Pre-reading for Turkey

In preparation for the trip to Turkey, I have moved on from V.S. Naipaul’s Half a Life to the copy of Orhan Pamuk’s My Name is Red that my mother sent as a birthday gift. Somewhat surprisingly, I find that I get more non-fiction reading done when I intersperse it with chapters from good fiction. It lets you take a break while remaining in a reading mode, and achieve a bit more balance without compromising your ability to get things done.

Written from the perspective of someone who has died violently, but remained capable of immortal communication, the beginning reminds me a bit of Orson Scott Card’s macabre short story “Memories of my Head.” There is an interesting contrast in literature between those who have passed through death to be uncaring about worldly things and those, like this narrator, who remain concerned with matters like wealth and revenge. The most sensible view has always seemed to be that expressed in Emily Brontë’s “Song.” It is a great shame that she herself died so young.

Academically, I have mostly been reading for the seminar this Thursday. Interesting as they have been, it will be a great relief to have the weekly effort they require ended, allowing greater opportunity to focus on the thesis.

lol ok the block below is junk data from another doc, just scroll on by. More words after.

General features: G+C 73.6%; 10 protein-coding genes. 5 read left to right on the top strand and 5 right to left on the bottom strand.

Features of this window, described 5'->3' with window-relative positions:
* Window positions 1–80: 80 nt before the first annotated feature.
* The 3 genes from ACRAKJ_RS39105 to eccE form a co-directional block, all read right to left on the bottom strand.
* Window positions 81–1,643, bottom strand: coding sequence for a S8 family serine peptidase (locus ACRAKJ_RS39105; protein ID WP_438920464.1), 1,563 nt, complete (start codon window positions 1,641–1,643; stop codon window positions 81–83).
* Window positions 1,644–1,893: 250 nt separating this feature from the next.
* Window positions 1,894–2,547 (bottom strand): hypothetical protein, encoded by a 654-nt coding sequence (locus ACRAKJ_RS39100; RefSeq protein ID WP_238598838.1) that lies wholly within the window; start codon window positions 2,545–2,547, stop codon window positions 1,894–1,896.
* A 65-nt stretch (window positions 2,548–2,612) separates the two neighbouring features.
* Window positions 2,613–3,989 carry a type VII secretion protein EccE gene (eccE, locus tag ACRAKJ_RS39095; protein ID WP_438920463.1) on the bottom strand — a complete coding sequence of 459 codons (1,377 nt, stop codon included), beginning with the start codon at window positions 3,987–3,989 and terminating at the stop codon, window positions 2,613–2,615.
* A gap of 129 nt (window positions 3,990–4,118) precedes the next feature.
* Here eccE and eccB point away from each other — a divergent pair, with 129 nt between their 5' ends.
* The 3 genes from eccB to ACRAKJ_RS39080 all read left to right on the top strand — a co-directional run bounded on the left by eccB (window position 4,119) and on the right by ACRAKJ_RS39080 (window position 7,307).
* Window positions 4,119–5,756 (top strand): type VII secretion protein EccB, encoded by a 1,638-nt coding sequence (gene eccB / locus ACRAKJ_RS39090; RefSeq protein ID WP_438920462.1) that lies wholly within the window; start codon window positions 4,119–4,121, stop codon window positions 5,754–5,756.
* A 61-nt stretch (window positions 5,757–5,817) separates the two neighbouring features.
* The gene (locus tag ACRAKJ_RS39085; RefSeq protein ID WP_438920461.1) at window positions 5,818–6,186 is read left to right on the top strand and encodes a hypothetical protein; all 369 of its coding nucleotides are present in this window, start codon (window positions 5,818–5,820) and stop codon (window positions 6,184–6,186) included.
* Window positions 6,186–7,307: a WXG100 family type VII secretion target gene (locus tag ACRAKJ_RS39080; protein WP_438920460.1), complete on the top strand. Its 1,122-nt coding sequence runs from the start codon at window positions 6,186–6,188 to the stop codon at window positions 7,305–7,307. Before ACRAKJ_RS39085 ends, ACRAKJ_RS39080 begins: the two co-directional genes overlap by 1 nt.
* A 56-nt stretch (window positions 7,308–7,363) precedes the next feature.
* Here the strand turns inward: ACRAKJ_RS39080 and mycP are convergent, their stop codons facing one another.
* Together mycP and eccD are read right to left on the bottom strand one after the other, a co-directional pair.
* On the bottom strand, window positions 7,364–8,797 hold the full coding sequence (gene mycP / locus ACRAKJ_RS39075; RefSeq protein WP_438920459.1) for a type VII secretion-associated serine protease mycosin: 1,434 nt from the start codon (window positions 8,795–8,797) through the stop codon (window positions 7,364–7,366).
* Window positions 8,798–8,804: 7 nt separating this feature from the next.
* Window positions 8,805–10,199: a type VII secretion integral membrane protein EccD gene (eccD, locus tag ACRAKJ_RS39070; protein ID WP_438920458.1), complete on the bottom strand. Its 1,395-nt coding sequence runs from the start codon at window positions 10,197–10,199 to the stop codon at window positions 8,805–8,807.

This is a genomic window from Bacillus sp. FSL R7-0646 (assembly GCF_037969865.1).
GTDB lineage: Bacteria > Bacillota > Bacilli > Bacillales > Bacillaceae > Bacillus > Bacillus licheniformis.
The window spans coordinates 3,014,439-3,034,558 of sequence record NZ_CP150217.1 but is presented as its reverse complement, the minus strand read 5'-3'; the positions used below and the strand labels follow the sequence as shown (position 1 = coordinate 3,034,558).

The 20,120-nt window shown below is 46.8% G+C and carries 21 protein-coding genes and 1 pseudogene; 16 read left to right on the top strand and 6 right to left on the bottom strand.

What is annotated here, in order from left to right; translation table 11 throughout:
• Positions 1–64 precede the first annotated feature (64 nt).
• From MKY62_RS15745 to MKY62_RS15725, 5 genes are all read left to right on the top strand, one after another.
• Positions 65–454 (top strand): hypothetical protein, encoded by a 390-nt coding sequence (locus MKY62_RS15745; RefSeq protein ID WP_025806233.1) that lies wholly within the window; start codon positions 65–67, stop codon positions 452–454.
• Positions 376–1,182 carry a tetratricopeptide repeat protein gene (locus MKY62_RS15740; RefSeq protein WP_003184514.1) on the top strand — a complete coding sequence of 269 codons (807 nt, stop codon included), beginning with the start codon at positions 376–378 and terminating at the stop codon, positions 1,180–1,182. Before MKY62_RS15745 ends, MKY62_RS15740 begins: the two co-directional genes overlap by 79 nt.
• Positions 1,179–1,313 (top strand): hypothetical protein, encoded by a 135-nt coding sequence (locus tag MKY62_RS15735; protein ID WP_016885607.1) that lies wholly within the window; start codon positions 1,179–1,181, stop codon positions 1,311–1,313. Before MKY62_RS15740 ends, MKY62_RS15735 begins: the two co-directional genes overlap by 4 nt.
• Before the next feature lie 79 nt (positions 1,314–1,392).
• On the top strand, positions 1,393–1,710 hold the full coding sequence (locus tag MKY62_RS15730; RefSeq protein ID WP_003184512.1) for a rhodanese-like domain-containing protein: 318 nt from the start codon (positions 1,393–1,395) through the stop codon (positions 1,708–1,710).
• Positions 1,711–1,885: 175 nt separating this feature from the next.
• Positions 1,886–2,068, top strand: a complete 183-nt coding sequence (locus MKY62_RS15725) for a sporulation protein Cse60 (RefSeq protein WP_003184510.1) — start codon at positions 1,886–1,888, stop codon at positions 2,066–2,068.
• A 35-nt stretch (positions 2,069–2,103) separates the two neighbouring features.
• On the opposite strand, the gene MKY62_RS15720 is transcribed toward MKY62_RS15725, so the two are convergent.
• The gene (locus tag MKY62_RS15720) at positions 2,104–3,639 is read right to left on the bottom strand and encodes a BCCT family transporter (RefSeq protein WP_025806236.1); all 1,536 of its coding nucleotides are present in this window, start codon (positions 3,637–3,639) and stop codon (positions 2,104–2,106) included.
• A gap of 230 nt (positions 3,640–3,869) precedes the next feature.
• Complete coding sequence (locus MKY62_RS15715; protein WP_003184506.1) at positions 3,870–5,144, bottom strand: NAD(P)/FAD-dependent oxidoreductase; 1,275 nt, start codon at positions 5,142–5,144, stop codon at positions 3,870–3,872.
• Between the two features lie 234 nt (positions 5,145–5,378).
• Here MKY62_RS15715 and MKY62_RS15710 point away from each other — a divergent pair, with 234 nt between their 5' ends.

Author: Milan

In the spring of 2005, I graduated from the University of British Columbia with a degree in International Relations and a general focus in the area of environmental politics. In the fall of 2005, I began reading for an M.Phil in IR at Wadham College, Oxford. Outside school, I am very interested in photography, writing, and the outdoors. I am writing this blog to keep in touch with friends and family around the world, provide a more personal view of graduate student life in Oxford, and pass on some lessons I've learned here.

4 thoughts on “Pre-reading for Turkey”

  1. I dislike Naipaul anyway. Do you like poetry? Derek Walcott is s far better Caribbean export. Jamaica Kinkaid’s ”A Small Place” changed my life. Now thats a great Caribbean book!

  2. I did finish Naipaul’s book, and I thought it was ok. It’s hard to enjoy a book where the protagonist is a total dope – especially if it isn’t funny.

  3. Naipaul tends to downplay the worth of his ancestry. And in person he is not personable, so I admit that I am not a fan. You really should try something of Jamaica Kincaid’s of George Lamming.

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